Or do we have a way out???

Friday, August 3, 2007


This article is inspired from Veronika , the central character of Paulo Coelho's novel 'Veronika Decides To Die.' But I dedicate this article to My Veronika who is standing on the verge of destuction but still can manage to thrive for thousands of years more. Paulo Coelho's Veronika has everything in her life a girl can ever dream of. Her life consists of loving parents, attractive boyfriends, and all means to fulfill her dreams. Sometimes you just can’t expect more from a life. But still she is discontented, still her heart is empty, still her heart craves for something missing from her life, still she wants to end up everything and die. Ultimately she decides to embrace death in hope to find the treasure after her existence comes to an end. But the struggle doesn’t end here. She utterly fails in her attempt and reaches a mental asylum where she realizes the fact that there is a difference between living and being alive.

Now, I would like to tell you about My Veronika. Her life is entirely different from the life of Paulo’s Veronika. Her life is full of miseries. She is an orphan. She is not beautiful. Her face is half burnt with acid. She doesn't even know if she would be able to have her next meal. In short her life is a hell, anybody would like to get rid of. But still she is contented, still she has embraced life like a treasure, still she wants to live and face what life wants her to face, still she enjoys every moment of her life and tries to give a meaning to it, still she wants to cross the river and reach its other end and dive in the innermost depths of the invincible oceans, still she manages to smile, no matter there are thousand arrows in her broken smile. Her smile is without any ego. It is as pure as the smile of an infant. It is filled with the entirety of life. It seems to have imbibed the sweetness of honey. It is filled the sacredness of thousands of temples. It is a source of inspiration to all those who are standing on the cliff of a mountain waiting for the right moment. Life has tried to rip it open with full force but still it has managed to preserve its structure and form. Her fight with life starts the moment she wakes up in the morning unlike Paulo’s Veronika who wants to run away from her fight by ending up the things. She extracts happiness out of the small things she does in her life. She hasn't learnt to stop. She moves ahead and ahead into the darkness of the road in hope to find the dying spark which would enlighten her life. She is just invincible. She is life in its accomplished form. She is My Veronika and I simply love her.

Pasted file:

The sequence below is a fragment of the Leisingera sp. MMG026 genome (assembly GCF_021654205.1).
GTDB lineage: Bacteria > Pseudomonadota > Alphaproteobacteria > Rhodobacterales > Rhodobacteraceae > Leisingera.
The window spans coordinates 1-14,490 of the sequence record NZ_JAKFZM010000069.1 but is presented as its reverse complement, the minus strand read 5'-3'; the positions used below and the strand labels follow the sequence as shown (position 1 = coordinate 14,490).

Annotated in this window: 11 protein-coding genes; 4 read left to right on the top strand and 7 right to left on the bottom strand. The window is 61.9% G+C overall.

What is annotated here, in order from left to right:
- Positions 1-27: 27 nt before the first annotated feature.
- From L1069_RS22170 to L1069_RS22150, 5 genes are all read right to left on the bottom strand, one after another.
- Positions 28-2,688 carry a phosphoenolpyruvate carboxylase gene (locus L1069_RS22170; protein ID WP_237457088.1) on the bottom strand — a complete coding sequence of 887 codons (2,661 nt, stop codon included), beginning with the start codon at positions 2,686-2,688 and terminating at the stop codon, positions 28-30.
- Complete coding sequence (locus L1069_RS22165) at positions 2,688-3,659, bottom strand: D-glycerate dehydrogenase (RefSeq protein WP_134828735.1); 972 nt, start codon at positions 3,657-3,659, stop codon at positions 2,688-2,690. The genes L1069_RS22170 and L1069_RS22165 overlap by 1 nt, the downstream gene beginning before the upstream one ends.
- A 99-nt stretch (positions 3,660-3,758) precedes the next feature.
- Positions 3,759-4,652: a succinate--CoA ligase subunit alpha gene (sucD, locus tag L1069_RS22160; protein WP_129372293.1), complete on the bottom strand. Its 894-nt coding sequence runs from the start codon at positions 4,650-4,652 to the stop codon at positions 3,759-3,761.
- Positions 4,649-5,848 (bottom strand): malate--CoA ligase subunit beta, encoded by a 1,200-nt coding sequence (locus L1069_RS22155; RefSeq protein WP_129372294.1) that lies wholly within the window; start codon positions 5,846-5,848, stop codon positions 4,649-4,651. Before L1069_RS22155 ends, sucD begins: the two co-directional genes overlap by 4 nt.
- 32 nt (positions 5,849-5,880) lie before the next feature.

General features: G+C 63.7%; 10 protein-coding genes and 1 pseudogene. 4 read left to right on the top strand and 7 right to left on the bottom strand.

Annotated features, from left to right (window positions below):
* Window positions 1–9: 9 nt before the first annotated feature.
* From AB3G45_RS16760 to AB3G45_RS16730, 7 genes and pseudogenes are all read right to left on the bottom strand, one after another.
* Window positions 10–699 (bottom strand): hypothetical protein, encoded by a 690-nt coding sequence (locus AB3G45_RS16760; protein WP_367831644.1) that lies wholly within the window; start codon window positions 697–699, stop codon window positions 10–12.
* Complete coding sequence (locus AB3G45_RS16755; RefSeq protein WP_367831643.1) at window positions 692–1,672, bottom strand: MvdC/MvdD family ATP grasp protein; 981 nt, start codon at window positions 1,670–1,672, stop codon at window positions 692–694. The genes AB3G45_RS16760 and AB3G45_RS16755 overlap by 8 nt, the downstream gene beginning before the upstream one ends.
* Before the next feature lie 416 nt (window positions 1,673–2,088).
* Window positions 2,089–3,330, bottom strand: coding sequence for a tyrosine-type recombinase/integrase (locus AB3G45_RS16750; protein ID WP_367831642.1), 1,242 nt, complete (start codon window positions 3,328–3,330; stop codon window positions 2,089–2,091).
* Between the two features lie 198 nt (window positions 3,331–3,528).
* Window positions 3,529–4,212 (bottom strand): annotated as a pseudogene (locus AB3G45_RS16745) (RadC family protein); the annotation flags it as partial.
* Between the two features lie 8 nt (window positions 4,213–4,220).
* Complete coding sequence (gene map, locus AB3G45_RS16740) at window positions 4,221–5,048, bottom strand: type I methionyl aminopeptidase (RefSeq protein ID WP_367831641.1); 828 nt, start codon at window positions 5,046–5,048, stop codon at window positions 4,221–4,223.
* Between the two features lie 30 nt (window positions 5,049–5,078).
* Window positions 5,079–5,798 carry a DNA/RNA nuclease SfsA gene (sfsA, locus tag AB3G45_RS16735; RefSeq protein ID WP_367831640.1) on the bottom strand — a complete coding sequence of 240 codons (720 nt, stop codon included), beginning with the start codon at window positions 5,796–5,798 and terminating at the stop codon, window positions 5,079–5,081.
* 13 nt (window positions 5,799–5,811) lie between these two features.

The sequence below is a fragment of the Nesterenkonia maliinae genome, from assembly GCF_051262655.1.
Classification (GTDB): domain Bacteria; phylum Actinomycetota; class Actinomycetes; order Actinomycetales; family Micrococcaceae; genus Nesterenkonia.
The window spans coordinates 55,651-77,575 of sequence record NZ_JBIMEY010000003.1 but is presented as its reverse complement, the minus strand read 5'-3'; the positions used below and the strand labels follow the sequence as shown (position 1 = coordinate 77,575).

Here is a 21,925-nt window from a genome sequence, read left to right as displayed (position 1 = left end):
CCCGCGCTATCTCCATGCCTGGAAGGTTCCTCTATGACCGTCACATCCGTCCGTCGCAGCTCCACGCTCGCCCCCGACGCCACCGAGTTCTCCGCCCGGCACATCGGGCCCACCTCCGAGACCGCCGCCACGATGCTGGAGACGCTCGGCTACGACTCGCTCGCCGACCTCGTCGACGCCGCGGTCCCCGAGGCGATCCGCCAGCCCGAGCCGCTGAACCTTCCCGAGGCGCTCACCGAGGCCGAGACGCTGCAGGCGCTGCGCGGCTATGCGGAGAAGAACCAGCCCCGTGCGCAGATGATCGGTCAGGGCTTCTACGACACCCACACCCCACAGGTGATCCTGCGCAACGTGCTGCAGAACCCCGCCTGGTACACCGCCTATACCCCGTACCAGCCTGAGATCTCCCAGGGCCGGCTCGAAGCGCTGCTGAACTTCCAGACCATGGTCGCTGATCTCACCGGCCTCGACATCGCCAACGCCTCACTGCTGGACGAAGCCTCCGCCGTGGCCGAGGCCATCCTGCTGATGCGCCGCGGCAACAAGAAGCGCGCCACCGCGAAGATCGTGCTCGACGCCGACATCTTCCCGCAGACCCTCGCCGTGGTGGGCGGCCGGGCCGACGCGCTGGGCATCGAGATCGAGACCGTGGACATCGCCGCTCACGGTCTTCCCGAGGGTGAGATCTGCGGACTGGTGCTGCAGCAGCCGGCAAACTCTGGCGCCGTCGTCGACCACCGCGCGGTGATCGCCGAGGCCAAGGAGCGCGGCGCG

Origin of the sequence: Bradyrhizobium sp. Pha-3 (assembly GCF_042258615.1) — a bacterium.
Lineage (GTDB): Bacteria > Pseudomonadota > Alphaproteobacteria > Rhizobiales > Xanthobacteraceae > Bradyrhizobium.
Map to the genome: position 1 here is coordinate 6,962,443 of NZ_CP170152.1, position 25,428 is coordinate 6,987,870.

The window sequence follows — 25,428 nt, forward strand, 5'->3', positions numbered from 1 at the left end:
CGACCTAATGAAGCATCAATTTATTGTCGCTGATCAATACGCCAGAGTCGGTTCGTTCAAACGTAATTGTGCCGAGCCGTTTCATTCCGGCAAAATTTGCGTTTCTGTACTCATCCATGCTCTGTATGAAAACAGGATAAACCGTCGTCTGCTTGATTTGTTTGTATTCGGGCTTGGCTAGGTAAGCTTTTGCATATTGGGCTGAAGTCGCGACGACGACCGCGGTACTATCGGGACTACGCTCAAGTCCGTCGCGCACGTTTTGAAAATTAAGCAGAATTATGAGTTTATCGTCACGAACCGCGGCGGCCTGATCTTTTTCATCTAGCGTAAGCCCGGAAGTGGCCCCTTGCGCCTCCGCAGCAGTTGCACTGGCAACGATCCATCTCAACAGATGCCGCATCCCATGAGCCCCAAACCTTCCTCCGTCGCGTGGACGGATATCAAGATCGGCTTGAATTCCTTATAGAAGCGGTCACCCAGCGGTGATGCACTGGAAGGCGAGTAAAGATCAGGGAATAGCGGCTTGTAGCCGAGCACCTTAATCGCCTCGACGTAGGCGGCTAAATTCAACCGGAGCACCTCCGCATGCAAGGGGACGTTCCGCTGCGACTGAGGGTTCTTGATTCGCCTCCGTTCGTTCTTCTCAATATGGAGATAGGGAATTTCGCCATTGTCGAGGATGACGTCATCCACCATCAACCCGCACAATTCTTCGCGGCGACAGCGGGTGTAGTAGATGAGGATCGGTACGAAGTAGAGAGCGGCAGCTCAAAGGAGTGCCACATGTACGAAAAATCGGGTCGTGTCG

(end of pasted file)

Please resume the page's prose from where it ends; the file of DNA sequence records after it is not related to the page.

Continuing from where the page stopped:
This proves that happiness is subjective. It comes to those who search for it. It may not be a bouquet of accomplishments but still it can be the one. It is the contentment of soul which makes you happy and draws a smile on your face. My Veronika searches for it. She has found it too. She has found it entangled in the bushes of dark jungles where even light fails to penetrate. She has found it in her deeds. She has found it in her efforts and the little success she achieves through these. She is the most successful person existing on this earth. She is mine and I simply love her.................


It is often said that a philosophy has many interpretations. Everybody can interpret a philosophy in his or her own manner. But in my view philosophy has only one interpretation; one that is eternal, one that is truth and one that is ETERNAL TRUTH. All other interpretations are nothing but beautiful illusions, always trying to allure you, always trying to embrace you, always trying to put you on an easy but the wrong path. But there is only one interpretation which emanates from the essence of a philosophy. It can’t be described in words and understood by mind. There is no language which can describe the meaning of philosophy because words have a language and philosophy has no language of its own. Its comprehension lies beyond the level of mind. It is similar to enlightenment. A moment comes and everything seems to be clear, beautiful and consequential. The path to its interpretation is illuminated by thousand lights. You don’t need a candle to explore its path. You just need to get rid of all the predeterminations. You need to be free, free from all the illusions, free from all the pre-determinations and free from all the beliefs. As Buddha says

“Belief as such is a barrier; it does not matter what belief it is, true or false.”

Be free and just follow the light. Surely you would be able to interpret the philosophy and understand the profundities that lie beneath.